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Question: My eight year old is having some problems with her friends at school. Her friends do not like each other and both want to play with only her. Sometimes they do try to play all three together but usually the friends end up fighting or they can never decide on what to play. My daughter just wants her friends to get along and play nicely. She is getting very stressed over this and is starting to dread going to school. I don't know how to help her.


Answer: The first thought that comes to my mind is that your daughter sounds like a very thoughtful and empathic young girl who has really tried to do what she can to make this work out. I am also aware that she is talking to you about her “dread” and how she is having a hard time navigating this tricky moment which I think says a lot about all the good work you have done with her so far as a parent. I know this is a frequent theme in my columns, but a very important one. A significant aspect of being healthy emotionally is one’s ability to have feelings with another person and then feeling soothed by that person. She is doing exactly that with you.


Let’s first look at this “problem” in the context of your daughter learning that she does not have to take responsibility for her two friend’s feelings, she only has to take responsibility for her own behaviour. This is an important lesson for all children to learn because taking responsibility for everyone else’s behaviour during childhood and into adulthood (friends, spouses, co-workers, parents) will create a lot of anxiety, undermine other people’s feeling of competence, and is simply unsustainable. I think your daughter is already realizing this because she is becoming avoidant (anxious) of going to school.


So you first want to help her understand that it is okay for her friends to have feelings (anger, disappointment, sadness) and that teachers, parents, and others can help them deal with those feelings. I would ask her to describe exactly (and I know this is hard to get out of kids) what happens in the moments when they start to fight over her. How does she feel? If you are able to understand in detail the difficult moments, you can work with your daughter to come up with some possible solutions in the moment. Some ideas might include her feeling comfortable saying, “if you are both going to fight then I am going to go play on the monkey bars by myself.” Or, “It is no fun to play with you both when you get mad at each other.” She can also decide that she will play with one friend at recess and the other at lunch. I would also ask your daughter if she actually enjoys playing with one, both or none of them. This is important just to discuss with her so she knows she has a choice about how she is going to spend her precious play time. Helping her learn that she doesn’t have to be friends with someone if she doesn’t want to, and helping her set those limits in a respectful and caring way, will be a lesson she will take well into her adulthood to great effect.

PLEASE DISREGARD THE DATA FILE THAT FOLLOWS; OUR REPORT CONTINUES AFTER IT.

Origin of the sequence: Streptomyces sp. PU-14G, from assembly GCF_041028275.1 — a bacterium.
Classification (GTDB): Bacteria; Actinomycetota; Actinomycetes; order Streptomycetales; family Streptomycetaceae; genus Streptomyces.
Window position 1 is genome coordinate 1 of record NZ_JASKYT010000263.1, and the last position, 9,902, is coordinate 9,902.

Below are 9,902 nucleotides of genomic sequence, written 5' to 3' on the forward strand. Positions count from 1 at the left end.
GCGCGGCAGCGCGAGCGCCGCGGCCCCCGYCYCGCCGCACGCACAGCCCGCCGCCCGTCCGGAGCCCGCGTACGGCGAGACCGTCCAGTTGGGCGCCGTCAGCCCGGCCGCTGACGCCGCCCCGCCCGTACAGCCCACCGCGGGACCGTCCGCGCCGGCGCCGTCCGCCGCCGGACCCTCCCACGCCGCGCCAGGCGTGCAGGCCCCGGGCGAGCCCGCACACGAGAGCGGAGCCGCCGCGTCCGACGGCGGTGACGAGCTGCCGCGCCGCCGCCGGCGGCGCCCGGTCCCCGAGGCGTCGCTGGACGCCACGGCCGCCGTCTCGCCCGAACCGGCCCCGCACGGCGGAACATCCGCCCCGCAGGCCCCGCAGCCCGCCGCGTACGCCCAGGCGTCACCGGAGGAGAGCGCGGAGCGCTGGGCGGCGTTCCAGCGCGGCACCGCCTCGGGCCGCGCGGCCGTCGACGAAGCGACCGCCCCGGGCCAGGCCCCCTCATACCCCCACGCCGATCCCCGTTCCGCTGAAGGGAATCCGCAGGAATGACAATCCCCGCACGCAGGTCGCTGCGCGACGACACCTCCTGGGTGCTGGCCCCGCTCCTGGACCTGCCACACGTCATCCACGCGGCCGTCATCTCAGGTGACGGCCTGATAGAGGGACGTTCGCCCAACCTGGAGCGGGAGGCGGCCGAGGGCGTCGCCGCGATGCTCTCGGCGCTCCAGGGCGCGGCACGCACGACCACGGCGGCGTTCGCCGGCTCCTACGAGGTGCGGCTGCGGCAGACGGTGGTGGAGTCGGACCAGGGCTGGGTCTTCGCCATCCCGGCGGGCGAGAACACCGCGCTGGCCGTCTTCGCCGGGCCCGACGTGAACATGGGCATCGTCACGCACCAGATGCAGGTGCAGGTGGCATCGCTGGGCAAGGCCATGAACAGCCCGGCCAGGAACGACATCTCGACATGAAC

I also like to ask children to tell me why they think other people are acting in certain ways. This question is not mean to get them to fix the problem for the other person, but rather to help them begin to learn about what people do with their feelings. I might ask her why she thinks her friends get angry at each other. This might lead to a very interesting conversation about how people who are disappointed (not getting to play their game), express that feeling as anger (yelling, arguing, name calling). Your daughter might even be able to tell you about a time when she was very disappointed, but got angry instead. Be curious with her about what she does when she is disappointed, maybe angry, and what makes her feel better in the moment. The context you are building for her with the conversation is that all of us have difficult feelings, we have choices about what we do with those feelings, and that there is a way to feel better. The subtext of course is that her friends have that choice too.